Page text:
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Licensing Examination FAQ's

How many questions are on the examination? There are 170 questions on the ASWB examination, but only 150 count toward your score. The remaining 20 are pretest items, questions which are being evaluated for possible inclusion in the examination item pool.

How much time will I have to take it? You will have four hours to complete the examination. If you have special needs which fall under the Americans with Disabilities Act (ADA), you will be allotted extra time. Check your candidate handbook for details on how to arrange for special accommodations.

What is the passing score? The raw passing score -- that is, how many questions you need to have answered correctly in order the pass the examination - varies from administration to administration. Your jurisdiction's scaled score, however, will remain constant. Individual administrations are equated to account for slight variations in the difficulty of individual items.

Is the same test administered all year? No. There are multiple versions, or forms, of each level of the ASWB examination, and within those forms, the order of items is changed frequently. Some items will be the same from one administration to the next, but all items are reordered as part of the new examination.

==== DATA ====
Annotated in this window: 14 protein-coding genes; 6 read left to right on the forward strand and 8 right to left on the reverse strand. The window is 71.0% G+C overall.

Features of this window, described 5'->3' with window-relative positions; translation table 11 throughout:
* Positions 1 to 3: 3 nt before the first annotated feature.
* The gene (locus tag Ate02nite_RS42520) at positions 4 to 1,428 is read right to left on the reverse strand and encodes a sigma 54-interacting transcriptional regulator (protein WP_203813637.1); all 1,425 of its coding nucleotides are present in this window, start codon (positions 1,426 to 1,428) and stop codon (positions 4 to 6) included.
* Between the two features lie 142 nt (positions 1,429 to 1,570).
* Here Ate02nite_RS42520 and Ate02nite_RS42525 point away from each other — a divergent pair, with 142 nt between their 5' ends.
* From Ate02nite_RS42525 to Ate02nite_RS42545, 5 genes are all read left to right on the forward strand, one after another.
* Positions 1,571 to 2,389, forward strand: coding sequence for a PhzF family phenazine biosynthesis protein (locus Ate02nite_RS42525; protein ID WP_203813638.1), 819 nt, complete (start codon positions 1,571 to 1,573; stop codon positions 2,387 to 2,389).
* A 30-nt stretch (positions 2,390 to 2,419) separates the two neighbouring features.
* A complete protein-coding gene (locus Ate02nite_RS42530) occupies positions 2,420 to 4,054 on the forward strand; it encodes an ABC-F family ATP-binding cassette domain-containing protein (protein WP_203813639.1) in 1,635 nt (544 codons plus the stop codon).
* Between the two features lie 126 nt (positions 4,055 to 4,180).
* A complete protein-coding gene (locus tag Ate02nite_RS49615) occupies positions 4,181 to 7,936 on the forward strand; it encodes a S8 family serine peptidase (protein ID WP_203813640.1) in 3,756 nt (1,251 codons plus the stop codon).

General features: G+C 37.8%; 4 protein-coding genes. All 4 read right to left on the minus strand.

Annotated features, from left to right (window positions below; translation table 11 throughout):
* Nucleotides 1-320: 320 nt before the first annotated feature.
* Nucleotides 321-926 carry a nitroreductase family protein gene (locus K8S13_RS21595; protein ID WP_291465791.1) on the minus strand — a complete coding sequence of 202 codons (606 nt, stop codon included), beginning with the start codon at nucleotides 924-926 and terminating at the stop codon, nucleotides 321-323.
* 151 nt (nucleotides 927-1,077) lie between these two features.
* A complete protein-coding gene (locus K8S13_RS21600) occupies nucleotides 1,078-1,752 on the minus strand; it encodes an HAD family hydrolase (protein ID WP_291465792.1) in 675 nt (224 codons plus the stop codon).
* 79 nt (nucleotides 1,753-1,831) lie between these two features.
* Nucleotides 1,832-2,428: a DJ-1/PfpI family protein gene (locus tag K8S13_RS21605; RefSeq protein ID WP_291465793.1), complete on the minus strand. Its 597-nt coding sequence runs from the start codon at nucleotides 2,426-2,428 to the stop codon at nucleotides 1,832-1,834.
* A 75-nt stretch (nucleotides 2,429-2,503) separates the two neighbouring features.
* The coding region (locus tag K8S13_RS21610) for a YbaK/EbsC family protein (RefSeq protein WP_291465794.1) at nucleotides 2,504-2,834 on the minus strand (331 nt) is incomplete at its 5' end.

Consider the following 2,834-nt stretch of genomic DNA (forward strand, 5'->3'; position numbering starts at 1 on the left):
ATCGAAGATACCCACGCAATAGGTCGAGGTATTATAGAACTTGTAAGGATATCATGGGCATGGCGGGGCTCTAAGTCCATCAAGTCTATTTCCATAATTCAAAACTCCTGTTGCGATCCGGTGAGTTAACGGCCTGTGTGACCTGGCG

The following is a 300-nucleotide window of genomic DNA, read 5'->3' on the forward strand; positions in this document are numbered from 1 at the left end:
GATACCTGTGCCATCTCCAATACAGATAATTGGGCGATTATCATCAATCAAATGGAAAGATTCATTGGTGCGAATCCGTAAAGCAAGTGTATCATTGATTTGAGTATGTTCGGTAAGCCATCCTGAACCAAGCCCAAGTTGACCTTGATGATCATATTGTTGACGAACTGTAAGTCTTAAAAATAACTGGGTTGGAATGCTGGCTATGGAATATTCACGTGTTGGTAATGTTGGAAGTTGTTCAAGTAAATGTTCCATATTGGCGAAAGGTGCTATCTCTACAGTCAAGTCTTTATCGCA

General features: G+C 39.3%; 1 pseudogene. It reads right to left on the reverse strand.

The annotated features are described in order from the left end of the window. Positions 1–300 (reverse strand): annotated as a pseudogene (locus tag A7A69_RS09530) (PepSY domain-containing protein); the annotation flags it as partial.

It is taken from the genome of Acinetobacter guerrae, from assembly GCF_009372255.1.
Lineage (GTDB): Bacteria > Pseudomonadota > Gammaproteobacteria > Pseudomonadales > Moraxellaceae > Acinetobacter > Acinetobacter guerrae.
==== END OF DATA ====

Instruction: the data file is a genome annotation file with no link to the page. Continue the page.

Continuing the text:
What are the examination categories? Currently, there are four examinations offered by ASWB. The Basic examination was designed to test the social work knowledge necessary at entry for social workers with the BSW degree. The Intermediate examination has been targeted for social workers with the MSW degree who have less than two years of practice experience. The Advanced and Clinical examinations test entry-level knowledge for social workers holding the MSW degree with at least two years of post-degree practice experience.

Are the tests the same from state to state? Yes. Keep in mind, however, that every jurisdiction chooses the examination levels to be administered, so not every jurisdiction offers every exam. The Clinical level ASWB examination in Illinois, for example, is the same as the Clinical level ASWB examination administered in Arizona. That is where the similarities end -- tests are not equivalent between categories (for example, the Intermediate examination is not equivalent to the Basic, Clinical, or Advanced examinations).